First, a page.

Jonathan Harvey with songs by the Pet Shop Boys
Cahoots Theatre Company
Leicester Square Theatre

Frances Barber as Billie Trix Credit: Marc Brenner
Frances Barber as Billie Trix Credit: Marc Brenner
Frances Barber as Billie Trix Credit: Marc Brenner

In 2001, Frances Barber created the character of the former self-styled rock icon and actress Billie Trix in Jonathan Harvey and the Pet Shop Boys' musical Closer to Heaven (recently revived at Above the Stag Theatre). Now she is back in this new work (first seen last year on the Edinburgh Fringe), a solo piece for which Neil Tennant and Chris Lowe have written some new songs.

Subtitled “The Billie Trix Story”, it presents a remarkable (if not entirely reliable) history told in an outrageously lurid and very funny monologue that takes us from bomb-battered Berlin to the present day in the “community centre” where she says she is performing.

Billie never got on well with her actress mother, whom she claims worked with the (not yet formed) Berliner Ensemble and in 1941 was to be the first to play Mother Courage but sadly in rehearsals ran herself over with her own cart ruining her career. In her teens, Hildegard (as she was then known) fled Berlin, she says naked, to embark for the New Worlds and a life of stardom fuelled by drugs and whisky. She is still knocking them back as she scabrously recounts it, dropping names on the way. From Salvador Dali and Mick Jagger to the Dalai Lama, she’s met them.

Director Josh Seymour and designer Lee Newby make it in-yer-face and full volume. Jean Paul Sartre may have told her, “you are so pretentious,” but Billie declares, “I am music” and tells us even her clitoris is shaped like a clef sign.

Yet even the life of a disco diva has its downs: for a year she lived in a Soho Square phone box being saved from starvation by Damien Hirst who once a week took her to eat at Quaglino’s. This is an artiste who inspired other artists including Jackson Pollock and Andy (those soup cans were her idea, it was he who said she needed a new name). She told Tracy Emin to “Make that bed!” Madonna copied her eye patch and still dogs her steps.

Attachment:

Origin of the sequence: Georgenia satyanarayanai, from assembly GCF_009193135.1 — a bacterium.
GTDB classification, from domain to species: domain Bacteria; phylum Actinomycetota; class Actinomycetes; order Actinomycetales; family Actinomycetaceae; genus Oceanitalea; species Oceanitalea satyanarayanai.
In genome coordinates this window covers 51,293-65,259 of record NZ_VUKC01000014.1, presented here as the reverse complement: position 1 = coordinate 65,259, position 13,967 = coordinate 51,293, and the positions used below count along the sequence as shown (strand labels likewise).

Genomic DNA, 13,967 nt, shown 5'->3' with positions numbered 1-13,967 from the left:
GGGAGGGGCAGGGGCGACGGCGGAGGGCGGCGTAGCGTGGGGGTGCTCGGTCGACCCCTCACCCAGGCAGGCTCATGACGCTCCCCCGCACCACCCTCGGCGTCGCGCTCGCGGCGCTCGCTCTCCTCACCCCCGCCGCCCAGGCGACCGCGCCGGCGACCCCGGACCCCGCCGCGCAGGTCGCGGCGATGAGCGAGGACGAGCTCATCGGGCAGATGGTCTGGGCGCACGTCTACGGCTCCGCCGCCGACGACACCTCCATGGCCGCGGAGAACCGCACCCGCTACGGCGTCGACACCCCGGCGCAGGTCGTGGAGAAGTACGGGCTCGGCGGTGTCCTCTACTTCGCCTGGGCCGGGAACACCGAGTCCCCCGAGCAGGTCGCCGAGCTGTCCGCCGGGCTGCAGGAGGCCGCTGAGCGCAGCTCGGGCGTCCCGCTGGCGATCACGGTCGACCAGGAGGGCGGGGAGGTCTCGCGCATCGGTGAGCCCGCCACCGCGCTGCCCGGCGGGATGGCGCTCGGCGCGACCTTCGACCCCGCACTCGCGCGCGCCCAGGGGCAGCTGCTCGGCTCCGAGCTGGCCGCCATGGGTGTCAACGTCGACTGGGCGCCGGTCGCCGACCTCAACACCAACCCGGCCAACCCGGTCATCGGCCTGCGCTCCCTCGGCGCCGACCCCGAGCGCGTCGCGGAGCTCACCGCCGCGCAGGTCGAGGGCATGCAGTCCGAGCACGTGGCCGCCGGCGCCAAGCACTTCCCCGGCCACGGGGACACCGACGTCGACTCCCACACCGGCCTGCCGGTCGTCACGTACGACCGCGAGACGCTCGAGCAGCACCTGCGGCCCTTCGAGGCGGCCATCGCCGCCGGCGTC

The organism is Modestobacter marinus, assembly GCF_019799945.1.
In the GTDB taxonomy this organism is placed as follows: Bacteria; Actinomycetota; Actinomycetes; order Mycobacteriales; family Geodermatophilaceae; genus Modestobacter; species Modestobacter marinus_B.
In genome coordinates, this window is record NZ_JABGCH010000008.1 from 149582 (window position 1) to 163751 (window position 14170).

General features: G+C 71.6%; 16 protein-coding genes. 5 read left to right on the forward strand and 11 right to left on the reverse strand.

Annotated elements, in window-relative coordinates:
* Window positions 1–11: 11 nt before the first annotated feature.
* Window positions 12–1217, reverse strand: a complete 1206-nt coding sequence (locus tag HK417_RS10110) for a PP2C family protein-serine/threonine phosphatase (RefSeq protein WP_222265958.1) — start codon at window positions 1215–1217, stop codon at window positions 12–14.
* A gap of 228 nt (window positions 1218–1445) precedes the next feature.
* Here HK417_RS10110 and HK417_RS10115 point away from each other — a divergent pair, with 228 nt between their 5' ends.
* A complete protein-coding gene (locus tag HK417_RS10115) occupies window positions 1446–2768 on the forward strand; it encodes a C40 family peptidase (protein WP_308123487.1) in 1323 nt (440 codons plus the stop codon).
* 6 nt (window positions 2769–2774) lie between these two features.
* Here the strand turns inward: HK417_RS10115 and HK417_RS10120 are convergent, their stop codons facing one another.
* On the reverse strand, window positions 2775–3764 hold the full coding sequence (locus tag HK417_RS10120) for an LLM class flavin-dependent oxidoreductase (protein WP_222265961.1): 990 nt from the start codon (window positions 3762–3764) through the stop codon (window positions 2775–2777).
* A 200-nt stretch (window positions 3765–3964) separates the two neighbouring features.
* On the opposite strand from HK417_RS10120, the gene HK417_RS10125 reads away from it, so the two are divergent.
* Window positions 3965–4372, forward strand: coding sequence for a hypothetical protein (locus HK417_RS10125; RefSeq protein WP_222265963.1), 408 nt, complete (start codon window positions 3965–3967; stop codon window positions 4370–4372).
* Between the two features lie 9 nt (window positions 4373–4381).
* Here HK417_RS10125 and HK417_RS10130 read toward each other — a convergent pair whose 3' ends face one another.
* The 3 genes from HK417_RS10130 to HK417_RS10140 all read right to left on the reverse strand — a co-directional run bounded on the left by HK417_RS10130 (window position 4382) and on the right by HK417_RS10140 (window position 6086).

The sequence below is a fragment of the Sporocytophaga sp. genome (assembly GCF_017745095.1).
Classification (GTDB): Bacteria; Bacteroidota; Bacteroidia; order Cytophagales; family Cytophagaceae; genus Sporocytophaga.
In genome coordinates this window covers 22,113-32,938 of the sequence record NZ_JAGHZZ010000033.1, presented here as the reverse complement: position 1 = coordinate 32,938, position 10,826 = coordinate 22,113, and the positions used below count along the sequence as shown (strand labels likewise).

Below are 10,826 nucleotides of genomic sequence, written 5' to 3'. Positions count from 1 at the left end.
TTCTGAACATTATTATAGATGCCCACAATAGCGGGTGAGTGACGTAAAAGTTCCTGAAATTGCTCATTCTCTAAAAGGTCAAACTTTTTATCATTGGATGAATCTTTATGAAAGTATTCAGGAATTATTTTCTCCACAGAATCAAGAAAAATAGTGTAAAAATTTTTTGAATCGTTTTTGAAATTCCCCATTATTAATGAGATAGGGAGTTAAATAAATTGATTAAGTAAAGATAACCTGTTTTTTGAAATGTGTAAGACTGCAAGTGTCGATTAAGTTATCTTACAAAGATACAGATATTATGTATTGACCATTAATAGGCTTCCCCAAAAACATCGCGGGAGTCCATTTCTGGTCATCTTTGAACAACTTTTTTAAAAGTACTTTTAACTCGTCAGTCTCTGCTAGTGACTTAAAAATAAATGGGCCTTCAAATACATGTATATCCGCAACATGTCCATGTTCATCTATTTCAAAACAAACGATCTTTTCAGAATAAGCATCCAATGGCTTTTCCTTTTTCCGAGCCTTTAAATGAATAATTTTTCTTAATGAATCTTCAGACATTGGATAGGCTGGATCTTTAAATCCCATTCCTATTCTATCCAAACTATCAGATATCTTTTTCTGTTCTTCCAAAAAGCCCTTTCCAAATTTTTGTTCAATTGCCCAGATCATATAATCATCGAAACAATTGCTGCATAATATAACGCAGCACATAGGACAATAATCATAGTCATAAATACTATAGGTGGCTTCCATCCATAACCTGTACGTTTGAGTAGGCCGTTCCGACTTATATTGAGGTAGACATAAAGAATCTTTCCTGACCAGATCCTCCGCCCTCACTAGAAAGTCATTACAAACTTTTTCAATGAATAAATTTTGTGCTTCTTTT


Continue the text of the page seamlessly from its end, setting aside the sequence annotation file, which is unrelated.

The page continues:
On the boat to the New World, Billie did it the first time with cabin boy Otto, a youth with shredded-wheat hair and a walnut whip for a penis with whom she caught up later when he too had a new name. Now rich, he took her to his Tower and made a grab for her pussy: look where he is now!

Musik is a substance-fuelled tirade that Barber spits out. You can’t resist its bombardment. Deliberate impropriety can be very unfunny but in these hands it’s hilarious. Delivered with an arrogance that hides insecurity, it’s touching too at the same time.

Behind the performer, there is a video backdrop of images that provide support and their own comment, from the seriousness of blitzed Berlin to the Vietnam-inspired image for “Run, Girl, Run” to a joyfully comic parade of soup cans that beats Heinz 57 varieties as she sings “Soup” while Billie’s head replaces that of celebrities in a multiple images. With other new numbers—“Ich Bin Musik” with its disco beat and “For Every Moment“ (each reflecting the era they are placed in) plus a reprise of ”Friendly Fire” from the original show—it’s a Pet Shop Boys fest too.

Reviewer: Howard Loxton

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